“Arrhythmia” is the episode I’ve been waiting for since Almost Human first premiered. Everything about the episode works, from the high-concept, sci-fi premise (Kennex and Dorian investigate an extortion racket involving remote-controlled hearts) to the comedic set pieces (a hilarious Rube Goldberg-esque wreck scene) to the emotional turn towards the end (a robot reveals the moment he felt the most human).
The episode opens with elderly Asian man named Leonard Lee breaking into a hospital and holding a surgery team at gunpoint. Hysterical, he claims he doesn’t want to hurt anyone but that he needs to be put on life support. His heart, he claims, will stop in mere minutes. As if on cue, he falls to the floor and goes into cardiac arrest. “They killed me,” he whispers before dying. (This marks one of my only major complaints with the episode: does he really have so little time that he can’t even elaborate on who “they” are? Way to be unhelpfully cryptic, man.)
Kennex and Dorian soon discover that this poor unfortunate soul was but one of several citizens mixed up in a devious extortion plot, whereby a group of underground criminals provide desperate heart patients with surrogate hearts that run on timers. If the victims are not able to provide payment before the timer runs out, the hearts are switched off. Naturally, with each payment cycle, the price of keeping the hearts beating goes up and up.
Besides the inherent ticking clock element (always a great formula for suspense), the plot represents the kind of Almost Human case I’ve longed to see—one that takes the general outline of a traditional cop drama case (in this case, a high-stakes extortion case) and uses sci-fi elements to give it a heightened, original spin. The show attempted such a dynamic back with its second episode, “Skin,” which took on prostitution and sex trafficking, but this one resonates on much more a visceral level. Of particular note is how the episode characterizes the case’s victims. Oftentimes, in shows of this breed, such ancillary characters are used more to give the proceedings an almost requisite sense of emotional weight that frequently feels wrought. Even Almost Human has fallen into this trap on occasion. “Arrhythmia” however manages to humanize and create genuine sympathy for the ill in a way that’s both effective and concise. When Minka Kelly’s Detective Stahl asks one victim why she would keep the heart, knowing that the devious individuals who control it are sucking her dry, she responds, “I just want more time with my family”—a sentiment that any could see as proper justification for entering such a dangerous situation.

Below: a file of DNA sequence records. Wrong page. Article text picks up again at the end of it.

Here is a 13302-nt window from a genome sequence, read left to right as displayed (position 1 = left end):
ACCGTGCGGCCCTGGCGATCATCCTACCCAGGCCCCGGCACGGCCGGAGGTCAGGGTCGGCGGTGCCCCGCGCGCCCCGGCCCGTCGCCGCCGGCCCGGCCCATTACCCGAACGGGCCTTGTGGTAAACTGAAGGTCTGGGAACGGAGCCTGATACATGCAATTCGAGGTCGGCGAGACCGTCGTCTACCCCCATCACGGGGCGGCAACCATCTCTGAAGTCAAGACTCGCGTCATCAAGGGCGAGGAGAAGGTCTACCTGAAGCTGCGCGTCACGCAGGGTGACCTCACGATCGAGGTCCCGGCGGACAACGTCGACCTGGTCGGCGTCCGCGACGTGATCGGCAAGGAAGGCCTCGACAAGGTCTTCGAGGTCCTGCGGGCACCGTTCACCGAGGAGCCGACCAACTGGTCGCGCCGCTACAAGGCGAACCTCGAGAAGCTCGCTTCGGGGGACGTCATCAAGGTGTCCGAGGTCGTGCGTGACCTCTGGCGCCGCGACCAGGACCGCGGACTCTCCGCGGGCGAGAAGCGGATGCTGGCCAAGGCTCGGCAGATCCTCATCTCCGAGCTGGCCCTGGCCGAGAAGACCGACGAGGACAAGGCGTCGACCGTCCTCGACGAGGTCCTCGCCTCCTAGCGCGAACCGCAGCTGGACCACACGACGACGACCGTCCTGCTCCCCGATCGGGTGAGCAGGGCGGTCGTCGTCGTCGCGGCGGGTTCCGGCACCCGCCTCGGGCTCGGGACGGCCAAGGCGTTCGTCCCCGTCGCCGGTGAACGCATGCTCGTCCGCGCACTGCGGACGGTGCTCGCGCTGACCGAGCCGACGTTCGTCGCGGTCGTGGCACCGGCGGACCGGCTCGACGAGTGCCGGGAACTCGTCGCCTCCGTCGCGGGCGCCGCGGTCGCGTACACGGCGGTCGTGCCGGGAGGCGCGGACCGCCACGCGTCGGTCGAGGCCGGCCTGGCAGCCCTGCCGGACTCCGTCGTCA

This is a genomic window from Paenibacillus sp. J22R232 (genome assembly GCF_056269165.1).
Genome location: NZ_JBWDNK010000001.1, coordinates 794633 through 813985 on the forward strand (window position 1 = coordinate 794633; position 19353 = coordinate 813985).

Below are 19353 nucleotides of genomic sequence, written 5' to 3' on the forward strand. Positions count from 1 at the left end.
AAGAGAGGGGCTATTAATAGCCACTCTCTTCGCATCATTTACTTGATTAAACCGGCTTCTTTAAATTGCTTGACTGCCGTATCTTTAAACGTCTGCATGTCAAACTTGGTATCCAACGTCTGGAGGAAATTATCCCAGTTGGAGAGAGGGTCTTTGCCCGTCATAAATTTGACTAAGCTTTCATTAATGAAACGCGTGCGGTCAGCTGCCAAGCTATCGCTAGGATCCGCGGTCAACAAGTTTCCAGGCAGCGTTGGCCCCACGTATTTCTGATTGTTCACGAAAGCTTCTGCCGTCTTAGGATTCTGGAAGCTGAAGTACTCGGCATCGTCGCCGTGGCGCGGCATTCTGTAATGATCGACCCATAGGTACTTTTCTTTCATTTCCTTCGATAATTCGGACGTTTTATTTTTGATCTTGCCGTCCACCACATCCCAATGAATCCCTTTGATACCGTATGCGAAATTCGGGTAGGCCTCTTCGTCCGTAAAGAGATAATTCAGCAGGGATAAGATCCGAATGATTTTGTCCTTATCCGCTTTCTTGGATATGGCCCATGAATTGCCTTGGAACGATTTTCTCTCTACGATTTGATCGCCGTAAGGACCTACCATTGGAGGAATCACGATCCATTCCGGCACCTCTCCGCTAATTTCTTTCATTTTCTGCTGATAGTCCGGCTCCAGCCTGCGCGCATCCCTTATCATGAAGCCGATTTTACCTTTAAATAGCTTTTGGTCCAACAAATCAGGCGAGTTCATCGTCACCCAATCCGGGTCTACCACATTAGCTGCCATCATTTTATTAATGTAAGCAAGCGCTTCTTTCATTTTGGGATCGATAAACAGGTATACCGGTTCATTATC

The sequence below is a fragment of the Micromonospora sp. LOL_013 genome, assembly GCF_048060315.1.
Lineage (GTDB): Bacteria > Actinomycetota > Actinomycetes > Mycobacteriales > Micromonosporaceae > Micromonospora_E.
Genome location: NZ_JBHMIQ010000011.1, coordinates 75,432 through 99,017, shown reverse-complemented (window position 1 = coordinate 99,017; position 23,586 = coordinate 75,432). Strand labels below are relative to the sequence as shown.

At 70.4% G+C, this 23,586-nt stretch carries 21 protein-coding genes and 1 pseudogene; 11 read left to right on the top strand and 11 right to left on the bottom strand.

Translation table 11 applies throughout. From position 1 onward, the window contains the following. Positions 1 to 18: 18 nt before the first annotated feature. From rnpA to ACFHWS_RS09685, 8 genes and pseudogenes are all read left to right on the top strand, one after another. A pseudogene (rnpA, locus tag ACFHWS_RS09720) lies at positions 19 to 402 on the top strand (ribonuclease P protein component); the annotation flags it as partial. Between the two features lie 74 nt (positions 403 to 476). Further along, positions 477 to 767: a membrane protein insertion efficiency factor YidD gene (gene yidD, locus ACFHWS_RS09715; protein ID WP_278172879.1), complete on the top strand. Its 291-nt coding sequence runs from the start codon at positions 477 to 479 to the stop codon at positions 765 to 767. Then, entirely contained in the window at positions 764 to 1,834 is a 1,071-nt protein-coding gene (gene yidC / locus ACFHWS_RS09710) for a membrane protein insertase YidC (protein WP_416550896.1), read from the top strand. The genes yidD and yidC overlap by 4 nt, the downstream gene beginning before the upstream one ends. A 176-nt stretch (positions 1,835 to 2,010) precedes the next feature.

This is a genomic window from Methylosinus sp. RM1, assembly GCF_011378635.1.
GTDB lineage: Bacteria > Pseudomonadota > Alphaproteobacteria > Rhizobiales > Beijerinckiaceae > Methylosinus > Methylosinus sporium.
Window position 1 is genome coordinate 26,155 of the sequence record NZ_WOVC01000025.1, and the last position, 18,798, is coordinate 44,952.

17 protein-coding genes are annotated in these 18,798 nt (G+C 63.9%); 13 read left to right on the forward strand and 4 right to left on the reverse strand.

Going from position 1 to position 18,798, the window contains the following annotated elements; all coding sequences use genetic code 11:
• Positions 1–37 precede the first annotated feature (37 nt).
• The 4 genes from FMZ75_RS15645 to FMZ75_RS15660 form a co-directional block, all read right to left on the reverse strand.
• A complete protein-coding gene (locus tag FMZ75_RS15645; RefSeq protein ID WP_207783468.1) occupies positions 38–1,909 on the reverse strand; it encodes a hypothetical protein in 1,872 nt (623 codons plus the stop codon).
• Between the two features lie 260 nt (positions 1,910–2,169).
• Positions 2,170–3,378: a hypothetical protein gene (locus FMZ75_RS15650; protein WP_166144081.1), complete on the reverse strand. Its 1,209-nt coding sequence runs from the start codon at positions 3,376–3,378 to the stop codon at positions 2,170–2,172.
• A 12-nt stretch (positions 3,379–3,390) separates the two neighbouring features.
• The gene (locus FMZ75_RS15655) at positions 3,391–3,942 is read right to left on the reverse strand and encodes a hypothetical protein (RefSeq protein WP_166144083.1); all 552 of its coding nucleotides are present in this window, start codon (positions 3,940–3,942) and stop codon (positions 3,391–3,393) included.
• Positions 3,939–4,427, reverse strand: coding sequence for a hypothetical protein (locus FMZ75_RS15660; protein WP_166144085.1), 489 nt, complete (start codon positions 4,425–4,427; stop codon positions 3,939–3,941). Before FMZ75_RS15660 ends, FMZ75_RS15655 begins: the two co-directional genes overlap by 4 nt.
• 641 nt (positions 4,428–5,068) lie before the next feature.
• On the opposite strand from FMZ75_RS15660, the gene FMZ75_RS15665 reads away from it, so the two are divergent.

The episode also switches things up by having Dorian discovering another “Dorian” model. Rather than working as a cop, however, “Dorian 2” (as I’ll call him) serves as an engineer at an office building. To Kennex’s annoyance, Dorian abducts Dorian 2 and restores his original “police” mode. The newly minted cop’s first action is to jump out of the car and arrest a man with an outstanding arrest warrant. In the funniest moment in the show that must be seen to be appreciated, his actions cause a chain reaction that results in a hovercraft crashing into an MXN robot. Only then does Dorian 2 update his files and realize that the man he just violently arrested has already served jail time for his offense. Though I previously complained about the show pushing its humor a bit too far on the broad spectrum, this set piece alone invalidates most of my criticism.
Luckily, Dorian 2 is not just used for comedy. “Just because something is used doesn’t mean it has no value,” a character states at one point. Though said character is referring to the use of previously owned surrogate hearts, he could just as easily be referring to Dorian 2. In some way, by reactivating Dorian 2, Dorian is attempting to prove his own worth. He may be a used, outdated model, but he wants more than anything to have worth and purpose. Likewise, after the mission is completed, Dorian 2 reveals the reason he was taken off the police force. While investigating a domestic dispute, Dorian 2 ended up killing a man before he could hurt his young stepchild. Afterwards, the young boy came up and hugged him. This, as previously mentioned, was the most human moment Dorian 2 had ever experienced. It’s a beautifully written monologue expertly delivered by Michael Ealy, who gets major points this episode for successfully playing two versions of the same robot model while still being able to communicate their subtle differences.
If I had one another critique of the episode, it’s that the identity of the ring’s mastermind can be seen from a mile away. (Note: anytime you see a seemingly incidental character being given an unusual amount of screen time, be very suspicious.) Ultimately, it’s little more than a personal annoyance. “Arrhythmia” offers up a fantastic direction for where the show can go and the high quality it’s capable of when pushed down the right path.